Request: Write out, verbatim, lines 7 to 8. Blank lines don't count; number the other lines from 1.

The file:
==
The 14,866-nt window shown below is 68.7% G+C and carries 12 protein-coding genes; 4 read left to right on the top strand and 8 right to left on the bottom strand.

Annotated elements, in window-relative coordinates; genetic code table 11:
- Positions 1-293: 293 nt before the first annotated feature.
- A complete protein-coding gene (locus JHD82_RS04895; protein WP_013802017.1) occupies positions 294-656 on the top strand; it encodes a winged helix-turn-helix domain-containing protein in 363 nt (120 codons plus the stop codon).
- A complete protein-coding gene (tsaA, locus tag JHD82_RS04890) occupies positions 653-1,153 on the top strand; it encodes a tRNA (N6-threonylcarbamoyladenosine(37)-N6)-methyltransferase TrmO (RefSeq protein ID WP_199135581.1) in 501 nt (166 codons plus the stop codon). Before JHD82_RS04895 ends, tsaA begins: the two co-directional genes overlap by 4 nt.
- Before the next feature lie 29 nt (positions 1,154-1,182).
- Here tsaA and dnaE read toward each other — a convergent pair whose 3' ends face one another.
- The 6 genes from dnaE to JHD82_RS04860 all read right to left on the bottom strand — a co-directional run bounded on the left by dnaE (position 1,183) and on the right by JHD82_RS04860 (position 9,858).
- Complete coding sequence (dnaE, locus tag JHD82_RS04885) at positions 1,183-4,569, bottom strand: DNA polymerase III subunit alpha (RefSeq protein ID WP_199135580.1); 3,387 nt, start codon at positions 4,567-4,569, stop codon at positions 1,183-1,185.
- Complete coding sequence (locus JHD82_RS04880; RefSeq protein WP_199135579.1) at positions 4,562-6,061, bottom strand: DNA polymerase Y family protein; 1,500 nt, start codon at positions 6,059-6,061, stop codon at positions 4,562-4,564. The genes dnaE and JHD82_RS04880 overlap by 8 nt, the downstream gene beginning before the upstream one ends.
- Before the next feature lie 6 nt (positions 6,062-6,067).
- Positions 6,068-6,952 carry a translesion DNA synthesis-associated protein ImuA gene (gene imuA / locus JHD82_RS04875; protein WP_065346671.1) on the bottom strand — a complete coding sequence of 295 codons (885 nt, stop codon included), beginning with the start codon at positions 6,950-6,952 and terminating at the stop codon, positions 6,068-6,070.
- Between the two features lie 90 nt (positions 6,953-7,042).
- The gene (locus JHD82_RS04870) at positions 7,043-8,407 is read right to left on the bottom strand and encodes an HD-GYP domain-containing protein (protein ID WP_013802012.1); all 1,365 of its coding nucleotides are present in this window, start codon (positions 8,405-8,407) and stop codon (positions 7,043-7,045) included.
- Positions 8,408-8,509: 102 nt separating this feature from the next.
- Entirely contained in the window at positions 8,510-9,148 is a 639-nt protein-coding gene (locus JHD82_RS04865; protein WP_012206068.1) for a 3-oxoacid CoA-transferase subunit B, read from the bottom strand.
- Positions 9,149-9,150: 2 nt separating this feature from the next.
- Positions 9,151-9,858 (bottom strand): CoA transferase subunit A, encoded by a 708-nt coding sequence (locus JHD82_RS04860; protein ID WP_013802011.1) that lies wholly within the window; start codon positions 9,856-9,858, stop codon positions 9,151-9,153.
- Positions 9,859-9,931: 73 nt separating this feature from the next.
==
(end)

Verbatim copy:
- Here tsaA and dnaE read toward each other — a convergent pair whose 3' ends face one another.
- The 6 genes from dnaE to JHD82_RS04860 all read right to left on the bottom strand — a co-directional run bounded on the left by dnaE (position 1,183) and on the right by JHD82_RS04860 (position 9,858).